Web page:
Thursday was the second day of the special session called by Gov. Sean Parnell, with one bill moved forward while two others languished in committee.
The bill that advanced would boost the penalties for human trafficking, often connected with the sexual exploitation of children and teens. It's the agenda item with the clearest moral imperative of the three before the Legislature, so it quickly cleared the House and the Senate and is expected to arrive on the governor's desk by Monday. Parnell has said he would sign it.
The measure, as amended on Thursday, would make it a felony to sexually exploit or abuse a child under age 18. It would also extend tighter protections against trafficking for an additional two years.
As Sen. Lesil McGuire (R-Anchorage) put it, "We're...changing sex trafficking in the first degree -- we're raising up the age of the victim for this crime from 18 to 20."
The hope is that increasing the penalties for the trafficking of teens and children will have a deterrent effect on the crime in Alaska. The FBI has evidence of at least 23 cases of this kind of human trafficking within the state. They were cases where the girls -- many of them Yupik Eskimos -- were lured from tiny villages.
The problem with Alaska's existing trafficking statutes was that such a movement of exploited teens was formally considered trafficking only if the girls were moved out of the state. The new law redefines trafficking, so that even if a child or a teen is moved from a village to urban areas of the state, it will be considered a human-trafficking offense.
The law made one other change, which some senators were concerned about. It allowed live, closed-circuit video testimony in court in felony cases. The intention was to protect child and teenage witnesses, who might be intimidated in court after being sexually exploited, so they might testify without being in the same room as their accusers.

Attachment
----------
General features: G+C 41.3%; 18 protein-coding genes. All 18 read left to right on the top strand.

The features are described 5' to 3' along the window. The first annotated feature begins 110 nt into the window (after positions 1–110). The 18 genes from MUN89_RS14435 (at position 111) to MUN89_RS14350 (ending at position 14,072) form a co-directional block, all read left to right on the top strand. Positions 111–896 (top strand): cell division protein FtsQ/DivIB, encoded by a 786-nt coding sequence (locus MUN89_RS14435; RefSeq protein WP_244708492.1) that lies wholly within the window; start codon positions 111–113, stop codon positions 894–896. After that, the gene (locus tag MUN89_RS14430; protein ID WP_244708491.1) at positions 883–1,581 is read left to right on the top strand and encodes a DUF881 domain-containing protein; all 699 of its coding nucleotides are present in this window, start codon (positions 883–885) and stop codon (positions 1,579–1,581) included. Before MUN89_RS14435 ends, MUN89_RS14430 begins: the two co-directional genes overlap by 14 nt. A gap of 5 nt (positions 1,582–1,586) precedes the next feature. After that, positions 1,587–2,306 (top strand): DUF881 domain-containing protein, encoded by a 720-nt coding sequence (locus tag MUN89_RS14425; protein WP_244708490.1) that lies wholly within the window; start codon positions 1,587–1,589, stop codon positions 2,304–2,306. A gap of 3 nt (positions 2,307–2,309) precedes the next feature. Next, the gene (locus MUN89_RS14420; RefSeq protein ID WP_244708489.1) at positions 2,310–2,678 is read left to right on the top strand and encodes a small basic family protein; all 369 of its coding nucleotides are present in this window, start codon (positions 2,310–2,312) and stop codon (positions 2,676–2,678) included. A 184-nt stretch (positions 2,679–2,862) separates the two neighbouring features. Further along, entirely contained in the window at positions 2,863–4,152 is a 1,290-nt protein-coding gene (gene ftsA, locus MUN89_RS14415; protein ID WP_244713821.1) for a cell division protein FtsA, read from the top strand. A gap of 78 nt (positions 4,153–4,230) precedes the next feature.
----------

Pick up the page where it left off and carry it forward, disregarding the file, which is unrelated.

But Sen. Hollis French (D-Anchorage), a former prosecutor who supports the strengthened trafficking bill, warned that such a provision might be deemed unconstitutional. French warned that federal judges may consider this component of the bill a violation of the Bill of Rights' 6th Amendment, which grants defendants the right to confront their accusers.
Sen. Bill Wielechowski (D-Anchorage) also backs the bill but agrees with French. He said the video-testimony component of the bill, as it stands, could have unforeseen consequences, like allowing an accused trafficker greater access to expert witnesses who could testify by video.
Wielechowski also says personal details like a facial tic, a nervous look, or an anxious or sweaty witness might be harder for a jury to assess on closed-circuit TV than in person.
While Wielechowski and French voted in favor of the new human-trafficking bill, helping it pass the Senate on an unanimous 16-0 vote, they also warned the state to be prepared for court challenges to the video-testimony portion of the statute.
Meanwhile, another item on Parnell's special-session agenda -- oil tax reform -- received a cold reception in the Senate Resources Committee. Senators on the committee challenged Revenue Commissioner Bryan Butcher for offering them a tax revision which would save the oil companies $1.5 billion at next year's projected oil prices of $110 per barrel.
In addition, many of the senators were not convinced that the measure would do anything to boost North Slope production. They expressed concern that Revenue Department computer models, designed to assess the effects of Parnell's proposed tax cut, were apparently not shared with the Legislature -- a charge Butcher denied.
Some senators were also concerned that the governor's proposal to cut taxation offered big tax breaks for existing fields, as well as for new oil finds. Most senators would prefer to see existing fields get a more modest tax break, on the theory that existing fields are cheaper to drill. Senate Resources will continue to examine the issue Friday.
Plans to examine proposals for an in-state small-diameter natural gas pipeline, from either the North Slope or from Cook Inlet, will continue with more hearings next week.
Despite the progress with the human-trafficking bill, quick progress isn't foreseen for either oil taxes or an in-state gas line. They are not likely to be resolved soon, if they can be resolved at all.
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